developed that use spatially comprehensive, inexpen-

    sive data that are available for all units, along with

    expensive, sparse data that are only available on a

    sample of units to provide detailed information for

    every unit in the forest management area.

    Imputation is a procedure that is used to fill in

    missing values by using substitutes. These substi-

    tutes can be constructed with the aid of a statistical

    prediction mechanism such as a regression model,

    they can be values that have been observed for

    records that have similar characteristics as the

    missing records (e.g. NN imputation) or they can

    be values that were constructed by expert knowledge

    (Sarndal & Lundstrom, 2005).

    Regression is commonly used in forestry to fill

    in missing values (e.g. missing heights for some

    Correspondence: H. Temesgen, Department of Forest Engineering, Resources and Management, Oregon State University, 237 Peavy Hall, Corvallis, OR

    97331-5703, USA. E-mail:

    Scandinavian Journal of Forest Research, 2009; 24: 235246

    (Received 25 August 2008; accepted 4 March 2009)

    ISSN 0282-7581 print/ISSN 1651-1891 online # 2009 Taylor & FrancisDOI: 10.1080/02827580902870490




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  • trees in the database). Mean imputation and ratio

    imputation are special cases of regression (Sarndal &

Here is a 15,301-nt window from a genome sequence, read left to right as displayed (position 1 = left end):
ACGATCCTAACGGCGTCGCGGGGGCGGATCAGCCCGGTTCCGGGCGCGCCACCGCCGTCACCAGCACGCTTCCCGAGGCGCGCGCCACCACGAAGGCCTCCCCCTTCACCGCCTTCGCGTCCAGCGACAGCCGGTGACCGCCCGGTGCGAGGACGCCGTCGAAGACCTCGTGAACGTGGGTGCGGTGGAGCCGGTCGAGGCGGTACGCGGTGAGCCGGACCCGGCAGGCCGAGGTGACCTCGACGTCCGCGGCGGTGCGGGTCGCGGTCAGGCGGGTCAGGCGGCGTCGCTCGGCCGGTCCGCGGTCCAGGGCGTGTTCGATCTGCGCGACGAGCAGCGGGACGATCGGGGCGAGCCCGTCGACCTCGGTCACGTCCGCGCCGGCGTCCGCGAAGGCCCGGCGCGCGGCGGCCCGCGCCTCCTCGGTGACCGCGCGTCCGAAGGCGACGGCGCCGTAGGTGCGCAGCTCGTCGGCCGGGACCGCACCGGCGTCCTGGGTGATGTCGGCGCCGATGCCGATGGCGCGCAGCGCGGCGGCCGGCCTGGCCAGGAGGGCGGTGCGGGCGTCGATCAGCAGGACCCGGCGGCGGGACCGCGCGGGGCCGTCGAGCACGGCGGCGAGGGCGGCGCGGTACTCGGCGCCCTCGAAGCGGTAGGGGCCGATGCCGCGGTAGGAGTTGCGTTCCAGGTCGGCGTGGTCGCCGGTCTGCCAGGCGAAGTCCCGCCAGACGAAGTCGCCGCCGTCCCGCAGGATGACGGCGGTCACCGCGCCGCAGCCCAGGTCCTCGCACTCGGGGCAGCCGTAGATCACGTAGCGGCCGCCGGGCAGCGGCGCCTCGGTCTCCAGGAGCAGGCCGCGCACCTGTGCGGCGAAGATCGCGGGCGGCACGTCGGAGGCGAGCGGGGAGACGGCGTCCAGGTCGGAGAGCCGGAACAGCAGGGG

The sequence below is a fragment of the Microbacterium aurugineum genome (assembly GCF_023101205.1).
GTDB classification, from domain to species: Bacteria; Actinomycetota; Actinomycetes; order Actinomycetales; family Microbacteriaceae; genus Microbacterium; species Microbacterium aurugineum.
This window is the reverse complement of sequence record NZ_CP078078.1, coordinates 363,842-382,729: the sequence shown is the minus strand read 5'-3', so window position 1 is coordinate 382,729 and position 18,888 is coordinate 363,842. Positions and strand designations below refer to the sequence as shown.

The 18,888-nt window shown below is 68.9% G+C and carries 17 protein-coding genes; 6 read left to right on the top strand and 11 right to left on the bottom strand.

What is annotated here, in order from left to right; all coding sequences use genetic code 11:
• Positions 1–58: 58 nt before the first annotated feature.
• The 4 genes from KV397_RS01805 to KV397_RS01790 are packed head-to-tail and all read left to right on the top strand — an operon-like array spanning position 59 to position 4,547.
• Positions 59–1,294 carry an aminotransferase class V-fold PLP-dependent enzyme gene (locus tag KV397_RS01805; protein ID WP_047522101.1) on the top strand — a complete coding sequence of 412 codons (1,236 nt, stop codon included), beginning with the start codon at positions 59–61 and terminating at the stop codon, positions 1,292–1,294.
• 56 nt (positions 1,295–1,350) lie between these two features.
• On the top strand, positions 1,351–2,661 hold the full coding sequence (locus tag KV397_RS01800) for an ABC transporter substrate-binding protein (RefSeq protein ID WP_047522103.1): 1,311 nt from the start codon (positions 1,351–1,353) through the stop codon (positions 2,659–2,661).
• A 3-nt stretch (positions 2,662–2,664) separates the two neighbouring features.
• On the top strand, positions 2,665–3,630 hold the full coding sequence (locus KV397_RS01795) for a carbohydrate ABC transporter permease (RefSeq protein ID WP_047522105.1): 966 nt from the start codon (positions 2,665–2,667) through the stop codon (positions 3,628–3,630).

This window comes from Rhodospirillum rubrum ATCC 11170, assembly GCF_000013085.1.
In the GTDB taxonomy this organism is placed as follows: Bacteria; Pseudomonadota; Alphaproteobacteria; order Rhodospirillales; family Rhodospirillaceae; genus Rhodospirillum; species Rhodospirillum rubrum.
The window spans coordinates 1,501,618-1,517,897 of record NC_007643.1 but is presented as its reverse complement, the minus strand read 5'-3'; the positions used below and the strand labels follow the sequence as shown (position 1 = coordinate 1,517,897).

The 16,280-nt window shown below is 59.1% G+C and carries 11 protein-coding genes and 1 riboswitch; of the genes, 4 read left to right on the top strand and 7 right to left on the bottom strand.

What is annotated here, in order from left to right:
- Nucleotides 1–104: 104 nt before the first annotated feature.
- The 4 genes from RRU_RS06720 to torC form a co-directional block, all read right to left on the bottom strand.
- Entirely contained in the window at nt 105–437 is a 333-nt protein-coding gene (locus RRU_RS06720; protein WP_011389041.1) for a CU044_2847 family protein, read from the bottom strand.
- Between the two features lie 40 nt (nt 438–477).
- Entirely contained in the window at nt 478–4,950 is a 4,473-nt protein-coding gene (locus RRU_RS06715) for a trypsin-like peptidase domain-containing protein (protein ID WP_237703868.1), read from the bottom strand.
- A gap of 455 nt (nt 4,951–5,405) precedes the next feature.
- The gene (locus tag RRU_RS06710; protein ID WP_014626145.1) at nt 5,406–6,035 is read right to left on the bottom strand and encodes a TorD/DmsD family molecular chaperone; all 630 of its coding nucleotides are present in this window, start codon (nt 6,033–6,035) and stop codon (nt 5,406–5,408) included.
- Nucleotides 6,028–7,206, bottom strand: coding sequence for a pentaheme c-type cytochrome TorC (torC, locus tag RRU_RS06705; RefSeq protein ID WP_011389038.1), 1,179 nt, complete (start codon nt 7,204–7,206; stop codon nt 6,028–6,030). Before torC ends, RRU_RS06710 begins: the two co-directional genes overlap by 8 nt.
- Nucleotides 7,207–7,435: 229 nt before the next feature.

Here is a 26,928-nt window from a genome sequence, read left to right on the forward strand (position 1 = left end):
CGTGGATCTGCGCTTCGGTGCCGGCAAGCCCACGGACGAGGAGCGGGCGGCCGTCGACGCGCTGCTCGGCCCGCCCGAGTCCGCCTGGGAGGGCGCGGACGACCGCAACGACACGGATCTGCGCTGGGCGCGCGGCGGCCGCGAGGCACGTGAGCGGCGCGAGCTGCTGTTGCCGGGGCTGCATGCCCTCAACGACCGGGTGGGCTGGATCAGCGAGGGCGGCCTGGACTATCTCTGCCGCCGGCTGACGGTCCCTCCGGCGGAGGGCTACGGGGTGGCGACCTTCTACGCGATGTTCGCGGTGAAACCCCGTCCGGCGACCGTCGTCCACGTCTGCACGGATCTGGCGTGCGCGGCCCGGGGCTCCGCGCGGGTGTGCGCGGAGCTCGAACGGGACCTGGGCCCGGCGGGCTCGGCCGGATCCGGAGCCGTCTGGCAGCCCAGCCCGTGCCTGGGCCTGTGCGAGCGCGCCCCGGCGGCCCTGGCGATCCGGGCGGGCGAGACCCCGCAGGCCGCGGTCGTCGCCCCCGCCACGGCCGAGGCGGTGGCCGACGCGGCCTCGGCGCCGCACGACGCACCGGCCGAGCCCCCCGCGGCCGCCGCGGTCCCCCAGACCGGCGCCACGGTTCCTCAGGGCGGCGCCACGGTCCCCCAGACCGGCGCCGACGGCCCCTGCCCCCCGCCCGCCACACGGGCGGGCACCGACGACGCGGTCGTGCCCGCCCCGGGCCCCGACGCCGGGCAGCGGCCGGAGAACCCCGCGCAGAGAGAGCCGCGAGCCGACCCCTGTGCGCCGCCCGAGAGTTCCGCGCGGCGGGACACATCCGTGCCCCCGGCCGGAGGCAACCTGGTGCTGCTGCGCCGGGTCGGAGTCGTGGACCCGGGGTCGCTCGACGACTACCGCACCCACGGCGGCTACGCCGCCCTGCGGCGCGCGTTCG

Lundstrom, 2005). Regression distorts the marginal

    distributions and measures of covariation of the

    completed data set, which is especially troubling

    when the tails of the distribution or standard errors

    of the estimates are being examined (Little & Rubin,

    2002). Regression can make use of many continuous

    and categorical variables. However, its performance

    is sensitive to model misspecifications. If the regres-

    sion model is not accurate, the resulting estimates

    will be poor.

    NN imputation approaches are donor-based

    methods where the imputed value is either a value

    that was actually measured for another record in a

    database or the average of measured values from

    more than one record. These donors can be deter-

    mined in a variety of ways. In the context of forestry

    data, forest attributes that are measured on all units

    of the population are referred to as X-variables. The

    Y-variables are those forest attributes that are only

    measured on a sample of units. Usually, the

    Y-variables are more expensive to measure and

    sparse, whereas the X-variables are less expensive

    and spatially comprehensive. Database records with

    measured X- and Y-variables are called reference

    records and target records are those that only have

    X-variables measured. Missing values of X-variables

    are not allowed in the sets of target or reference

    records and missing values of Y-variables are not

    allowed in the set of reference records (Crookston &

    Finley, 2008). The idea that motivates NN imputa-

    tion methods is that two records whose X-values are

    similar should also have Y-values that are similar

    (Sarndal & Lundstrom, 2005).

    For forest inventory applications, often a large

    number of units in a forest area are missing values for

    some variables that may be critical to management

    planning. The first forest inventory applications of

    NN methods based on remotely sensed data were

    presented by Kilkki and Paivinen (1987). Since then,

    NN methods using remotely sensed data have been

    widely used for forest inventory databases, most

    notably for the Finnish national forest inventory

    (Tomppo, 1991). In these applications, remotely